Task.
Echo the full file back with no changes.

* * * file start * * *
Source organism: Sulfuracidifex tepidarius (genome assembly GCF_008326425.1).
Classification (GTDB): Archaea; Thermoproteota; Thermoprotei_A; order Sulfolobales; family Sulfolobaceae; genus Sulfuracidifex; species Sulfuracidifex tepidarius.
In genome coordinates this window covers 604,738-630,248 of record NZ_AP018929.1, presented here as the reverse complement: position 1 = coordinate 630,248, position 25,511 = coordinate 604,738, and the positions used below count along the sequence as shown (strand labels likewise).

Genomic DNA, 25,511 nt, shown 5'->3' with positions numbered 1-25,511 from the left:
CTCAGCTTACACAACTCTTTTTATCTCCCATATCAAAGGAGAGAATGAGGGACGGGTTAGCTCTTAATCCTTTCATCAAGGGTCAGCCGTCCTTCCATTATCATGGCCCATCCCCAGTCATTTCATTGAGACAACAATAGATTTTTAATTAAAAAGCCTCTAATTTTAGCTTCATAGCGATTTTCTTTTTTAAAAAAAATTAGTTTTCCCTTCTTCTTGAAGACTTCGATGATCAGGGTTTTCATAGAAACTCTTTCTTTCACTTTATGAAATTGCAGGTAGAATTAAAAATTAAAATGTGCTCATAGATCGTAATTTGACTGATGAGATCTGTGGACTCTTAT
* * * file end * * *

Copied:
Source organism: Sulfuracidifex tepidarius (genome assembly GCF_008326425.1).
Classification (GTDB): Archaea; Thermoproteota; Thermoprotei_A; order Sulfolobales; family Sulfolobaceae; genus Sulfuracidifex; species Sulfuracidifex tepidarius.
In genome coordinates this window covers 604,738-630,248 of record NZ_AP018929.1, presented here as the reverse complement: position 1 = coordinate 630,248, position 25,511 = coordinate 604,738, and the positions used below count along the sequence as shown (strand labels likewise).

Genomic DNA, 25,511 nt, shown 5'->3' with positions numbered 1-25,511 from the left:
CTCAGCTTACACAACTCTTTTTATCTCCCATATCAAAGGAGAGAATGAGGGACGGGTTAGCTCTTAATCCTTTCATCAAGGGTCAGCCGTCCTTCCATTATCATGGCCCATCCCCAGTCATTTCATTGAGACAACAATAGATTTTTAATTAAAAAGCCTCTAATTTTAGCTTCATAGCGATTTTCTTTTTTAAAAAAAATTAGTTTTCCCTTCTTCTTGAAGACTTCGATGATCAGGGTTTTCATAGAAACTCTTTCTTTCACTTTATGAAATTGCAGGTAGAATTAAAAATTAAAATGTGCTCATAGATCGTAATTTGACTGATGAGATCTGTGGACTCTTAT